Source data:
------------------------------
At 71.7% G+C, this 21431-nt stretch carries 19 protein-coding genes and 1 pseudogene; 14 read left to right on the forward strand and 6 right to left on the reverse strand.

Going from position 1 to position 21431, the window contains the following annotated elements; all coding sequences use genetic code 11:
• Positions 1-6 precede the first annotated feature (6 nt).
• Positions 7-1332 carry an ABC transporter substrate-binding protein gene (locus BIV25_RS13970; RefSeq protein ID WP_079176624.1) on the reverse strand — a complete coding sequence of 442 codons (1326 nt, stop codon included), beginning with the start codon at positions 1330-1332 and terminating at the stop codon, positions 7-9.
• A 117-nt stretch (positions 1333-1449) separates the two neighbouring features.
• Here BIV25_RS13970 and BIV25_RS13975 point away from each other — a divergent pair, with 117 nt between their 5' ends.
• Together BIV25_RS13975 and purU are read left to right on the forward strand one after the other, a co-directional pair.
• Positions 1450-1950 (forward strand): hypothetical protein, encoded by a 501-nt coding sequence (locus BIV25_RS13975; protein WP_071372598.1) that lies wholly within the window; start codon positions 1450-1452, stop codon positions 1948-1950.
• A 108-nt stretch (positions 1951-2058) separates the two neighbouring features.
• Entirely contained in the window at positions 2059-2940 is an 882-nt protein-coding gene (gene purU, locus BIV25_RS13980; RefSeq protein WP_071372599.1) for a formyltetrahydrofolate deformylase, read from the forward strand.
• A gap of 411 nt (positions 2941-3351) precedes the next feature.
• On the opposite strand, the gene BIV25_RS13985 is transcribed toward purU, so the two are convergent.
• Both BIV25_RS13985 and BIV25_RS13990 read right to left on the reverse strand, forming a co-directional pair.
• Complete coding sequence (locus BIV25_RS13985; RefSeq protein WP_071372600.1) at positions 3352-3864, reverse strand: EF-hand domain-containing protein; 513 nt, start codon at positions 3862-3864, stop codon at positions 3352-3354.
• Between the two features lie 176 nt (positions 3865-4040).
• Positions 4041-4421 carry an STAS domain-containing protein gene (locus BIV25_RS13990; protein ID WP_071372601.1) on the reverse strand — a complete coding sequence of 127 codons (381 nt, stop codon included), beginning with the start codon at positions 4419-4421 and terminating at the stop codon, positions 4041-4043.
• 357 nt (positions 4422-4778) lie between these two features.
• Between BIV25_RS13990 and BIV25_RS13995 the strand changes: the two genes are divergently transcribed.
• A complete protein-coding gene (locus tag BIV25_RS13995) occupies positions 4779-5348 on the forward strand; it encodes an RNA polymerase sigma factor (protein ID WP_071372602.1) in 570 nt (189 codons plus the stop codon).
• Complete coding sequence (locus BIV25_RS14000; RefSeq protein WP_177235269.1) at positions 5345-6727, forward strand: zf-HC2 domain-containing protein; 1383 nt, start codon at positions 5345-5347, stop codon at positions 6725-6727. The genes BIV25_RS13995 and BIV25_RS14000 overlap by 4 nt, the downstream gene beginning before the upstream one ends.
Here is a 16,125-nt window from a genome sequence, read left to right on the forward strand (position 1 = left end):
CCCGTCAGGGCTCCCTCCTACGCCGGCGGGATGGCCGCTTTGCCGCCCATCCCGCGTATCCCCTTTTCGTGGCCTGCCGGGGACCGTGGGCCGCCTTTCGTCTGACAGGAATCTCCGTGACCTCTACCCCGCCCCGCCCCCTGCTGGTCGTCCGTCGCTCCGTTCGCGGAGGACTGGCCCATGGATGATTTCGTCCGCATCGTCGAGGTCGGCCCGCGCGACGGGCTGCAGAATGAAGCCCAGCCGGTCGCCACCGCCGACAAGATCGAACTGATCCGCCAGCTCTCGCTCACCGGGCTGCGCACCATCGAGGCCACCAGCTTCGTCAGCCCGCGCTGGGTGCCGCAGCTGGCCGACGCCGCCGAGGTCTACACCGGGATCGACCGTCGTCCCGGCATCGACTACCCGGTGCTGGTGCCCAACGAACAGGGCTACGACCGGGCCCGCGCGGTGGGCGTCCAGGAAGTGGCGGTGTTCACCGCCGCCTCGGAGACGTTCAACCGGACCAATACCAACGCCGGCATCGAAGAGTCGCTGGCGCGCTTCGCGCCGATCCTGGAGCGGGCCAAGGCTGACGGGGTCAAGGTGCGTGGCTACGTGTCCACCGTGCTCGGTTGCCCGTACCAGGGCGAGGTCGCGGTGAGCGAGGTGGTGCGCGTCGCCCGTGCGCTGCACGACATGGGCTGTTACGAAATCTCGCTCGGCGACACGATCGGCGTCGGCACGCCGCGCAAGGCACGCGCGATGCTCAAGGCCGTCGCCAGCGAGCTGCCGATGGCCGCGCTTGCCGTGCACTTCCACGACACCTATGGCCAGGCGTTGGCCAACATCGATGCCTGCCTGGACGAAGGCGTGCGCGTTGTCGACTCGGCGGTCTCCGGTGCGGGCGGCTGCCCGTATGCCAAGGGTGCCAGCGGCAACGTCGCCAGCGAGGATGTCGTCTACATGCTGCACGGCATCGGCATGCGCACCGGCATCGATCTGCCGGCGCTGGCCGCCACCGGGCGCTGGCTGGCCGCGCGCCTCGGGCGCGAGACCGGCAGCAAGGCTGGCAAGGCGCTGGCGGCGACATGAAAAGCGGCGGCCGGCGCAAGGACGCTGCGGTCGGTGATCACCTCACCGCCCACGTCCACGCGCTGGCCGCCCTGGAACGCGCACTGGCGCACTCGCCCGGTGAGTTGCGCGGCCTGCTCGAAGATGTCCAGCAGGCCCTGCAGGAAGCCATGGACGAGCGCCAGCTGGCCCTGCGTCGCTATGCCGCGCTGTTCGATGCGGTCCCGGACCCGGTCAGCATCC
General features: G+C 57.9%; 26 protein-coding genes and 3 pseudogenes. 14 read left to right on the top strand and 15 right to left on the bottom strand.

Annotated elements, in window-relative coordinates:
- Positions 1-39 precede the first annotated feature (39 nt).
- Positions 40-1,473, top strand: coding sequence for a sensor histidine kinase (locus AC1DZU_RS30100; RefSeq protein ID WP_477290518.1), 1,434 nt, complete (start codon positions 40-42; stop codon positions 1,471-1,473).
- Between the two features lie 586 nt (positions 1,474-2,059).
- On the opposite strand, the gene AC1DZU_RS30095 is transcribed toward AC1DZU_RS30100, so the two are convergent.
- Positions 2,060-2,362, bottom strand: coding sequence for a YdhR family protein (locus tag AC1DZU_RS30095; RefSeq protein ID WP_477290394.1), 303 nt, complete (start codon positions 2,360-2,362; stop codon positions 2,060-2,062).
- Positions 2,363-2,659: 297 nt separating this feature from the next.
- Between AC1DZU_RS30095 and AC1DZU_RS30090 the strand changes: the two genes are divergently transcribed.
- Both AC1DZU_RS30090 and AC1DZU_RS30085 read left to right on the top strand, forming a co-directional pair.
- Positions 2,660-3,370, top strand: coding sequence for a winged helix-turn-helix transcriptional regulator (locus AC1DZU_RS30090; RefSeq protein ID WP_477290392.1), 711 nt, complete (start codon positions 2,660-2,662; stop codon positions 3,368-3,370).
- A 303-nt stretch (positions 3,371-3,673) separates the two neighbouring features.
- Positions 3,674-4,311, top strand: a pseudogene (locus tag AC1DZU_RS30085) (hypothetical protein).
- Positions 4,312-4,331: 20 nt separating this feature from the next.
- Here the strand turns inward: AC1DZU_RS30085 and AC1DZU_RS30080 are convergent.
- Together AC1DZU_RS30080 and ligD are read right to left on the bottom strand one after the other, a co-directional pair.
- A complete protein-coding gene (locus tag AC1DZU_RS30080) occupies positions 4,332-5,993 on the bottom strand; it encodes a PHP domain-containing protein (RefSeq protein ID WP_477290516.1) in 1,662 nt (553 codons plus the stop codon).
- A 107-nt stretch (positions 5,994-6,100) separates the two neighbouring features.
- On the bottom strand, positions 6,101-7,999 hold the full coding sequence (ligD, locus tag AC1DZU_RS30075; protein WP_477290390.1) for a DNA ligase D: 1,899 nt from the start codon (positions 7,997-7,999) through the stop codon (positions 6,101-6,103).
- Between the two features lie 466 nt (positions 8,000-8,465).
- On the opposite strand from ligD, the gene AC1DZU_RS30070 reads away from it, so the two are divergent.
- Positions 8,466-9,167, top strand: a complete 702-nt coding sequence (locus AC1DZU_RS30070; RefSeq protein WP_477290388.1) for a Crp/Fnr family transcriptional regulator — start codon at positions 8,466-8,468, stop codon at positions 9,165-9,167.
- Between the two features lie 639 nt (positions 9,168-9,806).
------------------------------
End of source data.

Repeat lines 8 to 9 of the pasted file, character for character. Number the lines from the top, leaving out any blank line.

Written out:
• Positions 1450-1950 (forward strand): hypothetical protein, encoded by a 501-nt coding sequence (locus BIV25_RS13975; protein WP_071372598.1) that lies wholly within the window; start codon positions 1450-1452, stop codon positions 1948-1950.
• A 108-nt stretch (positions 1951-2058) separates the two neighbouring features.